Recently Malawi has experienced a surge of both mental health problems and domestic violence towards men and nobody seems to care. We hear the news and pretend that everything is okay. I think there is systemic gender discrimination against men in Malawi.
Did you know 370 people committed suicide from January 2019 to August 2020 translating to about 19 people per month and men constituted about 85%. Roughly, we were losing one man to suicide death every two days.
About two men committed suicide every three days from January to August 2020 accounting for a 57% increment to last year’s number in the same period. Isn’t it a shocker!
As shocking as the statistics are, the ministry of gender thinks the surge in deaths is not worrisome to call for action. Is it because it is the “other” gender that is dying, a gender deemed to be strong by society? One thing that we are forgetting is that the two men dying every three days are someone’s father, son, uncle, and husband. I think there is systemic gender discrimination against men in the way that we perceive and handle gender problems.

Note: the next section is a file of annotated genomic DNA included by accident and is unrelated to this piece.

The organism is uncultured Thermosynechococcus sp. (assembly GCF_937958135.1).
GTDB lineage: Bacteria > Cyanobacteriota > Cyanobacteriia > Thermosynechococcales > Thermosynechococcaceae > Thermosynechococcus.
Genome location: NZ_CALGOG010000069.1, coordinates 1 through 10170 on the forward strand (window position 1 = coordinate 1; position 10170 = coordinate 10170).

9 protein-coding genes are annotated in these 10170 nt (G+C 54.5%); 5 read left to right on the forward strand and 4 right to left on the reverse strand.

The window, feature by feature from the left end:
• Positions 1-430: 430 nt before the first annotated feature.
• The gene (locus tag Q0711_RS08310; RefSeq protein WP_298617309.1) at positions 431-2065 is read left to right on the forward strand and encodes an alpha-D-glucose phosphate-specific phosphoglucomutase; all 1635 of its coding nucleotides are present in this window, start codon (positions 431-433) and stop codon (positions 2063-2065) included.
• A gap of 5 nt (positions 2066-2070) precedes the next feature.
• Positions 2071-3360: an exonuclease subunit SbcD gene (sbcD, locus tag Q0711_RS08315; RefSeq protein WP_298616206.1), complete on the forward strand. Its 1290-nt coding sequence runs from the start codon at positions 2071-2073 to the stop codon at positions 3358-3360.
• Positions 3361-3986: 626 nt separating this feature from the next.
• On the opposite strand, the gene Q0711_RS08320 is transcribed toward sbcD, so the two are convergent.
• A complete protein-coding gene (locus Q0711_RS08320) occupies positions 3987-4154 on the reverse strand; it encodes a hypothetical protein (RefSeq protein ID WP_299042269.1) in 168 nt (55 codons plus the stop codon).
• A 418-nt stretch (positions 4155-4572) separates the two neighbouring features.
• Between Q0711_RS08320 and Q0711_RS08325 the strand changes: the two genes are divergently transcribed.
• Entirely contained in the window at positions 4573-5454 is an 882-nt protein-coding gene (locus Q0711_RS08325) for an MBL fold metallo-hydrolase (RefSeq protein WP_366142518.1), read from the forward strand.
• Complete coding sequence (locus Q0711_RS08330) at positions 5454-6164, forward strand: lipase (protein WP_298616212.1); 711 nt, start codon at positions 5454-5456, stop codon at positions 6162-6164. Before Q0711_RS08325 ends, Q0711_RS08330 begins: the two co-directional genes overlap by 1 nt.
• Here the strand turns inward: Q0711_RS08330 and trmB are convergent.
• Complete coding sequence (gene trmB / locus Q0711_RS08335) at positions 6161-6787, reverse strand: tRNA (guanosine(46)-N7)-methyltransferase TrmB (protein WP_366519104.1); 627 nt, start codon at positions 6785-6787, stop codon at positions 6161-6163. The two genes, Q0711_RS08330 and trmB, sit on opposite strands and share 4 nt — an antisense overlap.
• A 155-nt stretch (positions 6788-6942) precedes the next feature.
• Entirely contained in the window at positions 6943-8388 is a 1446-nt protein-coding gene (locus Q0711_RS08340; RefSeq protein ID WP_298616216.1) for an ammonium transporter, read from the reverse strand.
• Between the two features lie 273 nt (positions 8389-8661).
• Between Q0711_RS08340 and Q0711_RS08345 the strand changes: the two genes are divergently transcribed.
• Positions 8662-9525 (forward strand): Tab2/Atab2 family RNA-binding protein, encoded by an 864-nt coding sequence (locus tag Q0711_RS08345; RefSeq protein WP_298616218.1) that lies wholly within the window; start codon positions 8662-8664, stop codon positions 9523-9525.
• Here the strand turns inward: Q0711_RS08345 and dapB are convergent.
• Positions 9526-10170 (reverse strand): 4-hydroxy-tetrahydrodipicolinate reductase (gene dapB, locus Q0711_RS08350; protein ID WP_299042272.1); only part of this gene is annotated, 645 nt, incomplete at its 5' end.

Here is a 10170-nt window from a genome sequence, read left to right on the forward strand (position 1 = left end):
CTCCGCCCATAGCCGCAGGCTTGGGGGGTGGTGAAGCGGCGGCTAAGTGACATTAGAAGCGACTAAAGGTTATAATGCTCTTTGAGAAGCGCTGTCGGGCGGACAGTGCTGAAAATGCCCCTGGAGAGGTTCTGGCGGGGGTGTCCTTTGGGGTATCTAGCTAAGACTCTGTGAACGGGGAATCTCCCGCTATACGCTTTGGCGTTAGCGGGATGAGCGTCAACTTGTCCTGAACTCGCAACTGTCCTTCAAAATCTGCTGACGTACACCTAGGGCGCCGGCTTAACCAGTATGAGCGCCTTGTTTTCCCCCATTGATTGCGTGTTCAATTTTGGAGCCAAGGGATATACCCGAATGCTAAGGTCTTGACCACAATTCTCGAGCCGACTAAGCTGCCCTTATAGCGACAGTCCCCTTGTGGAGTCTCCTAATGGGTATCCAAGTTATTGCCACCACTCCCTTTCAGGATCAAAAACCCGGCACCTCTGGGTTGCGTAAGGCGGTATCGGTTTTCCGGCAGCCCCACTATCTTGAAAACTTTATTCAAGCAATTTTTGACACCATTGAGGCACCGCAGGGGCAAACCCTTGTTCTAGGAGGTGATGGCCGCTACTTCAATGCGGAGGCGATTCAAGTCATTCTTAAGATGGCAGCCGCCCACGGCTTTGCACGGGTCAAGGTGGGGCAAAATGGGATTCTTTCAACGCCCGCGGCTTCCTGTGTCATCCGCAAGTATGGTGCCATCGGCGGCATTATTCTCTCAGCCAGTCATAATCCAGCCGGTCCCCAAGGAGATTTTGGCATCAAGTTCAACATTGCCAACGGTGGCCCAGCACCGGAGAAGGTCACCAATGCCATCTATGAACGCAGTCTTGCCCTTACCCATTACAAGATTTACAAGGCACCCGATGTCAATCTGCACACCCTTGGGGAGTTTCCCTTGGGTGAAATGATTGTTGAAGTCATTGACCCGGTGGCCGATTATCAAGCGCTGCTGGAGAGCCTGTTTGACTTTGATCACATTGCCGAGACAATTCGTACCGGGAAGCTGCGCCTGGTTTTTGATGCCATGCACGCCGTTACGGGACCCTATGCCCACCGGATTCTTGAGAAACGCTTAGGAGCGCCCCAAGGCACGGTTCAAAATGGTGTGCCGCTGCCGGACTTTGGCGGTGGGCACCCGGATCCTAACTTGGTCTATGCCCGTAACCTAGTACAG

Today a Kasungu based man is disfigured and maimed and is now battling for his life in a hospital bed after his wife poured him hot porridge while he was asleep. Domestic violence. We all feel for him because there is physical damage. Do you know that a good number of men are suffering from domestic violence? Men do not come out to complain formally because of the systematic gender discrimination against them in society. The society thinks that reporting such instances is considered as being weak and less manly.
The same systemic gender discrimination against men is also deterring them from an opportunity to express their emotions when tough gets hard. These negative emotions accumulate inside and explode as excessive drinking, anxiety, depression, and suicide ideation.
I pray and fast that the ministry of gender takes a special interest in dealing with these life and death problems affecting men.